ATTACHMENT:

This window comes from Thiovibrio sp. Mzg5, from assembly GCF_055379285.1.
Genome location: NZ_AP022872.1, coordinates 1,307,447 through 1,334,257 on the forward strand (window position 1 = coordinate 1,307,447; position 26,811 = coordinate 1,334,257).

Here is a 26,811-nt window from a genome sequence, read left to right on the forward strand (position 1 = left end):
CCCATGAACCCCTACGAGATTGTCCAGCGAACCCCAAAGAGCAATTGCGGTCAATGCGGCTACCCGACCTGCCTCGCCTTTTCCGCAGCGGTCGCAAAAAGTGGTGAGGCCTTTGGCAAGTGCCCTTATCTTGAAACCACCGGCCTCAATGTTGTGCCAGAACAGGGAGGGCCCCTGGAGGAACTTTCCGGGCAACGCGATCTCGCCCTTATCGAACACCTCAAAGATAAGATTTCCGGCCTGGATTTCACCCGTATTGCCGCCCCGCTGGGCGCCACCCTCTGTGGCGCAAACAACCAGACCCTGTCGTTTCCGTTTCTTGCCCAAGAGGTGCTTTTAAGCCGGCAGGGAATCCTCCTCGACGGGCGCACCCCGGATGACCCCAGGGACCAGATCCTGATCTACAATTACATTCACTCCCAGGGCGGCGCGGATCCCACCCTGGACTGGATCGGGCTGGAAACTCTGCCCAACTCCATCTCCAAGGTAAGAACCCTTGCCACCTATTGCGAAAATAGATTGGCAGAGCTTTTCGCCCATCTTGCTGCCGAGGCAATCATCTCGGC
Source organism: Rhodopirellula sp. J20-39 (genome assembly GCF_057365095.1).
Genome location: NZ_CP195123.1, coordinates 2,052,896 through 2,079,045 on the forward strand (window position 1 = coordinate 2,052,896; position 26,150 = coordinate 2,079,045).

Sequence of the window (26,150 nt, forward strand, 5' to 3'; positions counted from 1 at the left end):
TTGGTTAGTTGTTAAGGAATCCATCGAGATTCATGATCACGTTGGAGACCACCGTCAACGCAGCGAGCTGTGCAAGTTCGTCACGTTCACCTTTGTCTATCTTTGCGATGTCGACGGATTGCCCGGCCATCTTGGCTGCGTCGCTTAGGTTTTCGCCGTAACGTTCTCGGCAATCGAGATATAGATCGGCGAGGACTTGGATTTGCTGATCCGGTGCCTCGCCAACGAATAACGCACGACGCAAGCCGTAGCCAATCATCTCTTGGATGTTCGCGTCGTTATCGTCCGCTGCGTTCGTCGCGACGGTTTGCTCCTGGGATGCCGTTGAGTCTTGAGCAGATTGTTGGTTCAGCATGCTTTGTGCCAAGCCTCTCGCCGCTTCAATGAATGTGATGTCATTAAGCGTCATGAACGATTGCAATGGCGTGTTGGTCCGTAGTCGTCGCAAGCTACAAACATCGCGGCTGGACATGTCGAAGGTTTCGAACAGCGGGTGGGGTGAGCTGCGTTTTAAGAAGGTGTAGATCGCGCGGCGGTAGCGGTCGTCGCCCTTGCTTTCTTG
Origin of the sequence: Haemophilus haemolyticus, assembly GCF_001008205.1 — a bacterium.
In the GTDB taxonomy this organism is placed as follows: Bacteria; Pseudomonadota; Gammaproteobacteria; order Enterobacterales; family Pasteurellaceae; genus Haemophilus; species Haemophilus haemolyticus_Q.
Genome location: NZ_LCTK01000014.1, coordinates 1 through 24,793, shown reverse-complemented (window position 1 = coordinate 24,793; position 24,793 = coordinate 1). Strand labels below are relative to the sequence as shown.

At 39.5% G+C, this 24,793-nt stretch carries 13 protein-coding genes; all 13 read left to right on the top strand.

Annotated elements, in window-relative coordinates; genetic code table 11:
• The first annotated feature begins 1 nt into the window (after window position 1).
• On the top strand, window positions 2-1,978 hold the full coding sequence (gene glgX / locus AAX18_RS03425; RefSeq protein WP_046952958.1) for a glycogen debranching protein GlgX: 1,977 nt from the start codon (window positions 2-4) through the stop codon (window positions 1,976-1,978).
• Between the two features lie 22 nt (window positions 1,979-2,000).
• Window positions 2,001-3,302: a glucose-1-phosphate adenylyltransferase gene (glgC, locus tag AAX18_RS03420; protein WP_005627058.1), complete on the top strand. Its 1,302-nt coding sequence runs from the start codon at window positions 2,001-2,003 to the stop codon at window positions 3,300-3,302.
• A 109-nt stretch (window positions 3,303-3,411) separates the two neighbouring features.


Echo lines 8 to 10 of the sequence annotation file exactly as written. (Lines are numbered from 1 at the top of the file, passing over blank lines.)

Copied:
TTGGTTAGTTGTTAAGGAATCCATCGAGATTCATGATCACGTTGGAGACCACCGTCAACGCAGCGAGCTGTGCAAGTTCGTCACGTTCACCTTTGTCTATCTTTGCGATGTCGACGGATTGCCCGGCCATCTTGGCTGCGTCGCTTAGGTTTTCGCCGTAACGTTCTCGGCAATCGAGATATAGATCGGCGAGGACTTGGATTTGCTGATCCGGTGCCTCGCCAACGAATAACGCACGACGCAAGCCGTAGCCAATCATCTCTTGGATGTTCGCGTCGTTATCGTCCGCTGCGTTCGTCGCGACGGTTTGCTCCTGGGATGCCGTTGAGTCTTGAGCAGATTGTTGGTTCAGCATGCTTTGTGCCAAGCCTCTCGCCGCTTCAATGAATGTGATGTCATTAAGCGTCATGAACGATTGCAATGGCGTGTTGGTCCGTAGTCGTCGCAAGCTACAAACATCGCGGCTGGACATGTCGAAGGTTTCGAACAGCGGGTGGGGTGAGCTGCGTTTTAAGAAGGTGTAGATCGCGCGGCGGTAGCGGTCGTCGCCCTTGCTTTCTTG
Origin of the sequence: Haemophilus haemolyticus, assembly GCF_001008205.1 — a bacterium.
In the GTDB taxonomy this organism is placed as follows: Bacteria; Pseudomonadota; Gammaproteobacteria; order Enterobacterales; family Pasteurellaceae; genus Haemophilus; species Haemophilus haemolyticus_Q.